Risk of Developing Huntington Disease Higher Than Previously Thought

The HD-associated CAG repeat with 36 or more repeats was found in 18 individuals.
The HD-associated CAG repeat with 36 or more repeats was found in 18 individuals.

Huntington's disease-associated alleles were identified at a greater frequency than expected in a general population cohort, suggesting that the neurodegenerative disease is more common than thought.

The Huntington's disease (HD) phenotype is linked to 35 or more CAG repeats at exon 1 of the Huntington's gene. However, 36 to 39 CAG repeats are associated with a reduced penetrance of the dominant condition. In a study published in Neurology, Chris Kay, BSc, of the Centre for Molecular Medicine and Therapeutics at the University of British Columbia in Vancouver, Canada, and colleagues sought to estimate the penetrance and frequency of the HD-associated CAG repeats in the general population.

Using data from 3 population-based cohorts, the CAG repeat length was assessed in 7315 patients. The frequency of reduced penetrance alleles was then compared to the actual prevalence of HD in British Columbia, Canada.

The HD-associated CAG repeat with 36 or more repeats was found in 18 individuals (0.246%, 95% CI: 0.151-0.38%, P=.485, x2). The investigators found that the CAG 36-37 genotype was the most commonly identified HD-associated alleles. Intermediate alleles with 27–35 CAG repeats were found in 3.13% of the study population (95% CI: 2.86-3.42%, P=.080, x2).

The authors estimate that 1 in 400 individuals in the general population carry the reduced penetrance HD-associated 36-39 CAG repeats. Further, 1 in 2500 may carry the full penetrance HD-associated allele. Late-onset HD is tied to 36 to 41 CAG repeats and may have slower progression and milder signs. “It is therefore possible that some individuals with reduced penetrance alleles escape diagnosis or do not seek medical services for early signs of HD,” the authors wrote. “Given the high frequency of reduced penetrance alleles in our study, genetic testing for HD should be considered in those who present with suggestive but mild clinical features, particularly among the elderly.”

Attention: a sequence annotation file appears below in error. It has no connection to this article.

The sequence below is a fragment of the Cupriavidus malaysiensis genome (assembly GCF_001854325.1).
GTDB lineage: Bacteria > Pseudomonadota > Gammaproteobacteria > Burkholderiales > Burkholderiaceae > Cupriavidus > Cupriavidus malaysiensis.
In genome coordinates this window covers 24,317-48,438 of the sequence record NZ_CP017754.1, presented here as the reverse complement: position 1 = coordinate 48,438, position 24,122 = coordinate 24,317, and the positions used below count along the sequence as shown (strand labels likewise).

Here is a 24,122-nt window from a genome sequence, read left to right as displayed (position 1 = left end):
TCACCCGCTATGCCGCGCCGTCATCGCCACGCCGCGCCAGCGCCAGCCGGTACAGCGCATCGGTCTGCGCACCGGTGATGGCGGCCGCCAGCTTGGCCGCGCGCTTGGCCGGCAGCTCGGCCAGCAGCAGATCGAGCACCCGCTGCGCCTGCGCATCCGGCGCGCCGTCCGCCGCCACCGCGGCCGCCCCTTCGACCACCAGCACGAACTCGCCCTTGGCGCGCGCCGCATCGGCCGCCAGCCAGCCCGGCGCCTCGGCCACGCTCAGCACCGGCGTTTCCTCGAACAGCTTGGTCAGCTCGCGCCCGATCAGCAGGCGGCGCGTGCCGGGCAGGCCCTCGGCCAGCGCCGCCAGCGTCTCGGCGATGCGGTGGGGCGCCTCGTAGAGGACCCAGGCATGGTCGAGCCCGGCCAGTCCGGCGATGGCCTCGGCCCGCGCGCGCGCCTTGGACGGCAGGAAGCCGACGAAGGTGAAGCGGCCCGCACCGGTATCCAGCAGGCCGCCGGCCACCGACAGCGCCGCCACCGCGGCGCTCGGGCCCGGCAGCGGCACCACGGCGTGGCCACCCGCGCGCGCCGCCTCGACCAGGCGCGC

The age at which symptoms develop in patients with HD varies. If the frequency of reduced penetrance alleles is as high as this study suggests, the authors hypothesize that environmental and other genetic factors may impact the expression of the disease.

In an accompanying editorial, Martin Delatycki, MBBS, FRACP, PhD, of the Bruce Lefroy Centre in Heidelberg, Australia, commented that the results suggest “that considerably more individuals have mutations that could lead to symptomatic HD than was previously suspected.”

However, the study was limited because the data was anonymous and there was no further personal or family history available on the 18 participants identified with 36 or more CAG repeats.

Future research, such as data from the 100 000 Genomes Project in the United Kingdom that plans to sequence the entire genome, may provide more answers.

References

1. Kay C, Collins JA, Miedzybrodzka Z. Huntington disease reduced penetrance alleles occur at high frequency in the general population. Neurology. 2016; doi: 10.1212/WNL.0000000000002858.

2. Delatycki MB and Bandmann O. Huntington disease: More common than you think? Neurology. 2016; doi: 10.1212/WNL.0000000000002874.

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